And we do mean “spilled milk.” A jury convicted Schmidt, an inmate, of disoderly conduct for spilling milk on a prison guard. Defense counsel did not object to the admission of a videotape showing the incident from a side view, some distance away from Schmidt’s cell. Without the video, there was only the testimony of the guard and Schmidt. The court of appeals held that exclusion of the video wouldn’t have made a difference; the jury would have believed the prison guard anyway.
More specifically, the court of appeals held that Schmidt was not entitled to a Machner hearing because even if counsel should have objected to the admission of the video, and the objection caused the trial court to exclude the video, there was no reasonable probability of a different outcome (presumably, a verdict of “guilty beyond a reasonable doubt.”)
Schmidt complained to the guard about a problem with his milk carton and showed him an open carton. The guard obtained a replacement carton and returned to give it to Schmidt through an opening in his cell door. Milk supposedly came “flying out” of the door and splashed the officer. Then the officer saw Schmidt making a “throwing motion.” The officer picked up the carton and saw it open at the top and claims Schmidt threw it at him.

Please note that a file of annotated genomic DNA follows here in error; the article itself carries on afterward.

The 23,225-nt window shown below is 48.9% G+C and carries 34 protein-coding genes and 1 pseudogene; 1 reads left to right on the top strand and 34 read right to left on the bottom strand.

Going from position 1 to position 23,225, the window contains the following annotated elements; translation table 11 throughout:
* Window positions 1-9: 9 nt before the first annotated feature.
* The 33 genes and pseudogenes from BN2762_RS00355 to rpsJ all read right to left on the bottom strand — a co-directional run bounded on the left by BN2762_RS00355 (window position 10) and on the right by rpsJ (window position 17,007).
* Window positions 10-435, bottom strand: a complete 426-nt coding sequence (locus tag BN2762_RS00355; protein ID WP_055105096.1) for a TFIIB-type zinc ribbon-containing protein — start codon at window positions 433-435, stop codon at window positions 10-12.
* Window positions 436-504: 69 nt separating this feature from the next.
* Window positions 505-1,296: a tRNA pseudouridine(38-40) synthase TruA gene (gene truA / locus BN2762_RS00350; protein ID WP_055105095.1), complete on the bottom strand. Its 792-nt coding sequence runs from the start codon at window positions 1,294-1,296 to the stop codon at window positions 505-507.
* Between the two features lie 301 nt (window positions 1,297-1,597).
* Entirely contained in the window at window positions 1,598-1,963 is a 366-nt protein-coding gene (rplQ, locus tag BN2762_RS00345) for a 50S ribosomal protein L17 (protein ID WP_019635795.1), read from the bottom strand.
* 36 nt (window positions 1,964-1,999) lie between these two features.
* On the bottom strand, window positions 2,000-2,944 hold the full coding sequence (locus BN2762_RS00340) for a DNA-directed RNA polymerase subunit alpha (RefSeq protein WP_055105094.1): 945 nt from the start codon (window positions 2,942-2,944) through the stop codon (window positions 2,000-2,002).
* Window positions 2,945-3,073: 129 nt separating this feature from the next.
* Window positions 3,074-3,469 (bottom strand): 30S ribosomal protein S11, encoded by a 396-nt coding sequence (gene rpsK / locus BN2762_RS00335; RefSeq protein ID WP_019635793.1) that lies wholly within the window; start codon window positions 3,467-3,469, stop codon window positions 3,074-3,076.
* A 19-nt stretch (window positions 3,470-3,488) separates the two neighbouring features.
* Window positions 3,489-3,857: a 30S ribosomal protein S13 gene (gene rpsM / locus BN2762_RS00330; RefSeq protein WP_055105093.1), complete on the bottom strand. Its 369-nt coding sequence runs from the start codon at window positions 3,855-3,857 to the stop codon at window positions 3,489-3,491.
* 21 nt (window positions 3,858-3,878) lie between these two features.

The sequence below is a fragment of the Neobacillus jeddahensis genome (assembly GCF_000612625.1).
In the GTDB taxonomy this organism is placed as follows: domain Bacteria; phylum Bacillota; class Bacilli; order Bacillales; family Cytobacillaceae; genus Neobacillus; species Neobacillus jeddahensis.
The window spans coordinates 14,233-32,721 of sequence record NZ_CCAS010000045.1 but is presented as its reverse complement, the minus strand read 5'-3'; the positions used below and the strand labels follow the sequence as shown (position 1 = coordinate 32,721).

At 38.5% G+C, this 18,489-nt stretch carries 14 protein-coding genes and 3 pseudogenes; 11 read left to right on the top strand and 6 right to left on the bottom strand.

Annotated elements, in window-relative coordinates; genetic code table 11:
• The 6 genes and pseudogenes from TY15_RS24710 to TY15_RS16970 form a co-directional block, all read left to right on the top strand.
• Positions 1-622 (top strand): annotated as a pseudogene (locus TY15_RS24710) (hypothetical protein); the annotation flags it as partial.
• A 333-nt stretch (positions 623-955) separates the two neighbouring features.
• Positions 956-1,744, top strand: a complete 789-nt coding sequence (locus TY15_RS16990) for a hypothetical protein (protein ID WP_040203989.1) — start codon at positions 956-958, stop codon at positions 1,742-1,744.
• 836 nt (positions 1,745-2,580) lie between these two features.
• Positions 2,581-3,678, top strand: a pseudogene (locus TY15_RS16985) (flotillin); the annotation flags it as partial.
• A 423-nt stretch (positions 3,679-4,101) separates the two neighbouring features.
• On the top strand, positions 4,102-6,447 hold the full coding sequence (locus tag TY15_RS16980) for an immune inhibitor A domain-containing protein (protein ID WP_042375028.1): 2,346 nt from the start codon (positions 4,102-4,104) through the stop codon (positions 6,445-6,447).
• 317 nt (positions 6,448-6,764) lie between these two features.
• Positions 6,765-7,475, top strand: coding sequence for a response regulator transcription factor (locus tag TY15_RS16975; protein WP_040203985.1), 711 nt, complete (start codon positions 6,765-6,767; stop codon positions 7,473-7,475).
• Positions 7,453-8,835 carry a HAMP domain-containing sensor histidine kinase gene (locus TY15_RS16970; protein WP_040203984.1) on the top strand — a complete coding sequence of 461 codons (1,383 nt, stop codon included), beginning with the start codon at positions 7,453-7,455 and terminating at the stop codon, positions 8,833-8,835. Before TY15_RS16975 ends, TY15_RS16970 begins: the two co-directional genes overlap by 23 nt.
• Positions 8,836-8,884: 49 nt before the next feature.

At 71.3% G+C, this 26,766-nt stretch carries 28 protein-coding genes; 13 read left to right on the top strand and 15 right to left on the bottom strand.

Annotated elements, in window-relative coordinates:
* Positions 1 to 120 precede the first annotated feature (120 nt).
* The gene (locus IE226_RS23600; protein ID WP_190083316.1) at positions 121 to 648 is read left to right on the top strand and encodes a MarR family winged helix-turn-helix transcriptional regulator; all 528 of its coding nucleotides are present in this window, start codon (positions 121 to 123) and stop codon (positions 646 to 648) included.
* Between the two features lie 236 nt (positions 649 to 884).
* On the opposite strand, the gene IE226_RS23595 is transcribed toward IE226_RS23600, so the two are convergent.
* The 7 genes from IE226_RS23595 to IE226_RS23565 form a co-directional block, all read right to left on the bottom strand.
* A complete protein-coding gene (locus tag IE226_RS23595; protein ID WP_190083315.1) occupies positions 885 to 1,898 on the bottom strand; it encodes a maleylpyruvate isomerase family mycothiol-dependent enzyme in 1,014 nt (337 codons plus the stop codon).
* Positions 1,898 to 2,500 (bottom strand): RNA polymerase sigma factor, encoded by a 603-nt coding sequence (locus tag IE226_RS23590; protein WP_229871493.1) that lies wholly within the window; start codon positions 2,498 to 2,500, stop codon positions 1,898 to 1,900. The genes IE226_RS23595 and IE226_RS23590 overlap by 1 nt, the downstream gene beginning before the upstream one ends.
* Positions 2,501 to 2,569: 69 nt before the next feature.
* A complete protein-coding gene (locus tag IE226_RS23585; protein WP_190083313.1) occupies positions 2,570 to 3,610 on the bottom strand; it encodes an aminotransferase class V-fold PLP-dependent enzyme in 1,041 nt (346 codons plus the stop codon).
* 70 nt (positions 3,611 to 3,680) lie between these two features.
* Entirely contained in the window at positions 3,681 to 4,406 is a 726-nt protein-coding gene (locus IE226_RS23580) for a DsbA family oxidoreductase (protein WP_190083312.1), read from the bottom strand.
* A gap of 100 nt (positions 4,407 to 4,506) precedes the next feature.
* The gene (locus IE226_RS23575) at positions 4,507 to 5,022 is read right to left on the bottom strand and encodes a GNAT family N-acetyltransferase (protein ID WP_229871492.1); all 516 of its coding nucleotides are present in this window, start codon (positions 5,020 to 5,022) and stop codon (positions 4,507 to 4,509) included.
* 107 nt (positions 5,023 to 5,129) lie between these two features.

Smith says he was trying to show the guard a problem with his open carton by squeezing it a little bit when milk suddenly went everywhere, including onto the guard. He tried to place the carton on the trap in the door but it slipped off. In short, it was an accident.
Even though the jury watched the video 5 times, the court of appeals felt sure it did not play an important part in the verdict. Slip op. ¶13. The jury was just “attempt[ing] to see if it was consistent with the officer’s or Schmidt’s testimony.” The one-judge author of this opinion assures the reader: “Having viewed the video myself, I conclude that no reasonable juror could have relied on the video to decide who was more credible.” Id.